Florida Keys Integrated Assessment Team Launches New Ecosystem Status Report Web Tool

The Florida Keys Integrated Assessment (IEA) team, led by AOML in partnership with managers and scientists from the Office of National Marine Sanctuaries, launched a new Ecosystem Status Report web tool on May 13th. The IEA approach aims to balance the needs of nature and society through Ecosystem-Based Management. It provides scientific knowledge of the Florida Keys National Marine Sanctuary ecosystem to scientists, policy makers and resource managers. 

The web tool highlights key indicators that illustrate the condition of the Florida Keys National Marine Sanctuary. These indicators are categorized by human activities, ecosystem services, habitat, living resources, sanctuary waters, and maritime heritage. The web tool allows stakeholders, resource managers and researchers to easily visualize status and trends of key indicators over time and across disciplinary fields. 

AOML and Andy Bruckner, research coordinator for the Florida Keys National Marine Sanctuary, launched the new tool by presenting it to sanctuary research coordinators nationwide. They showed how users can obtain a brief summary of the key parameters used to document sanctuary condition and the potential threats attributed to these indicators.

“One of the most valuable aspects of this site are the visualization tools that allow the user to see the changes in resource condition over time,” Bruckner said. 

Indicators are separated by section in the drop down menu in the upper right hand corner to mirror the Office of National Marine Sanctuaries condition report sections. Users can explore these different sections and their indicators to get a quick summary of the condition of different aspects of the ecosystem and socio-economic components of the community. For example, by selecting Human Activities and then scrolling down to Registered vessels, changes in the specific number of vessels can be observed by scrolling your mouse along the line graph. This project was led by AOML researchers and includes data sources and expert input from AOML scientists.

One finding of the Ecosystem Status Report is an increasing trend in public participation and appreciation for the Florida Keys National Marine Sanctuary’s cultural heritage resources. Key findings for human activities were drawn from the status and trends of Florida Keys resident populations, cruise ship visitors, registered vessels, and housing units connected to wastewater treatment.  Florida Keys resident populations have increased over the last century, putting pressure on the ecosystem. However, populations have leveled out since the 1980s. Leveled or decreasing populations have changed the human activities in the Keys.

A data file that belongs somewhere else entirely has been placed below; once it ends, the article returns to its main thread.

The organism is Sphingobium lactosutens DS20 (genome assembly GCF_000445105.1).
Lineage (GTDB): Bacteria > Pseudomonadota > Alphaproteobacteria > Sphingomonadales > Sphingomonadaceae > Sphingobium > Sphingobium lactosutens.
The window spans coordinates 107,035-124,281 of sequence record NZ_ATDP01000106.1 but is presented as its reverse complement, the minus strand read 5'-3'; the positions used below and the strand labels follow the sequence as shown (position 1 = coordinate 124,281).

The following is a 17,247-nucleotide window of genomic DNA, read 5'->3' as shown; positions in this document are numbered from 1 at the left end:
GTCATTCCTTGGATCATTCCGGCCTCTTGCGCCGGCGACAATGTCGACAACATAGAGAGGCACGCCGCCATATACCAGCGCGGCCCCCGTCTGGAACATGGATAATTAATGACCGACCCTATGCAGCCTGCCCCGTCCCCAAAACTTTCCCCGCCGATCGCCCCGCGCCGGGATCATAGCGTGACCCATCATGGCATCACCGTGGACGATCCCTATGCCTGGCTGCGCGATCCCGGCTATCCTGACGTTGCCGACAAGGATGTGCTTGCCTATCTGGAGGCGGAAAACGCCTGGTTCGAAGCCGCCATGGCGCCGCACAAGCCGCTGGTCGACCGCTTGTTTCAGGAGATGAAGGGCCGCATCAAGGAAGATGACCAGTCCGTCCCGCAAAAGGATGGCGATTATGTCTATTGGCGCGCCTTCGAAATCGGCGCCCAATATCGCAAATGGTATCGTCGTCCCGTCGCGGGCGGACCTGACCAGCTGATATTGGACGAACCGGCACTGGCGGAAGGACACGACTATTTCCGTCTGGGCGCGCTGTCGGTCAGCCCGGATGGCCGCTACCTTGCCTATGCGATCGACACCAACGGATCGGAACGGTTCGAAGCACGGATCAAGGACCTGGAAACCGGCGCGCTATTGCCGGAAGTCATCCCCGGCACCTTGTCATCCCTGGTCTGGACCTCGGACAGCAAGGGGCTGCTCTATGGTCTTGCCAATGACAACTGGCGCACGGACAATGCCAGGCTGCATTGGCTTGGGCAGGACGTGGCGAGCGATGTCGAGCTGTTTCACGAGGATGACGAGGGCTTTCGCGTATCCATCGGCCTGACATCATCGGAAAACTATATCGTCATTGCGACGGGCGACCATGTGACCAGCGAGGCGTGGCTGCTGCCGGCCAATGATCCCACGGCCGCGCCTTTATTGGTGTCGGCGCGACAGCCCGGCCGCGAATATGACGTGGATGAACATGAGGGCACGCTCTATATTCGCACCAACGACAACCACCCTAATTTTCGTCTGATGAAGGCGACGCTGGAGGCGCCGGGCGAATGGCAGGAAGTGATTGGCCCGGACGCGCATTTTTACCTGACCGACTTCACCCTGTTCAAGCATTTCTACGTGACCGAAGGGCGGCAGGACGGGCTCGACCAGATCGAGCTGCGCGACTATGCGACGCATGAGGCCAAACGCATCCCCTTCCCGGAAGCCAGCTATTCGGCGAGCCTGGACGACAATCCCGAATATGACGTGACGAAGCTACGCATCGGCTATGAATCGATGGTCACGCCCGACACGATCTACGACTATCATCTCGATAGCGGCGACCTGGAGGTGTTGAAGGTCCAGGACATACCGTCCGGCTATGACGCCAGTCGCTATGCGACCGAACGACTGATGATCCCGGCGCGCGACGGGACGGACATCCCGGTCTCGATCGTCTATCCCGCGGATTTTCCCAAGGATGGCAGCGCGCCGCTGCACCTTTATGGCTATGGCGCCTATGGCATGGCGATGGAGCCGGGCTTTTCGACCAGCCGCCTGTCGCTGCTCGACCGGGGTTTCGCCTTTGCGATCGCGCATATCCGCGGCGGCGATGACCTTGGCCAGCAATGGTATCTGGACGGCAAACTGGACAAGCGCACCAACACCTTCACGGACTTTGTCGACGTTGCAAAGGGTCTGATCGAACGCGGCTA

Ecosystem services in the Florida Keys National Marine Sanctuary include commercial and recreational fishing, tourism, and coastal protection. Trends in the total number of commercial fishing trips and the total number of trips targeting economically important species show that there is a stable, or decreasing, pressure on these resources. Tourism has increased in the last 30 years. Sanctuary resources can help to support the tourism value of the Keys as an ecosystem service to the community. 

This report notes a decrease in the total number of registered vessels as well as the total tourism value in Monroe County in response to the 2008 Recession. The IEA team also found that there has been a decline in five coral species at monitoring sites. Seagrass is currently in a period of continued decline since 2014. However, coral resilience to bleaching and disease has been seen at some patch reefs. Lastly, a reduction in pressure on marine sanctuary water quality was found due to an increase in housing units connected to a central sewer system instead of aging septic tanks and cesspools. 

The Florida Keys Integrated Assessment is led by CIMAS researcher Kelly Montenero, and the web tool was built by Seann Regan from NOAA National Center for Coastal Ocean Science. The Ecosystem Status Report was compiled by NOAA’s Florida Keys Integrated Ecosystem Assessment Program effort, in collaboration with academic partners, Sanctuary resource managers and scientists, non-governmental organizations, and other government and state agencies.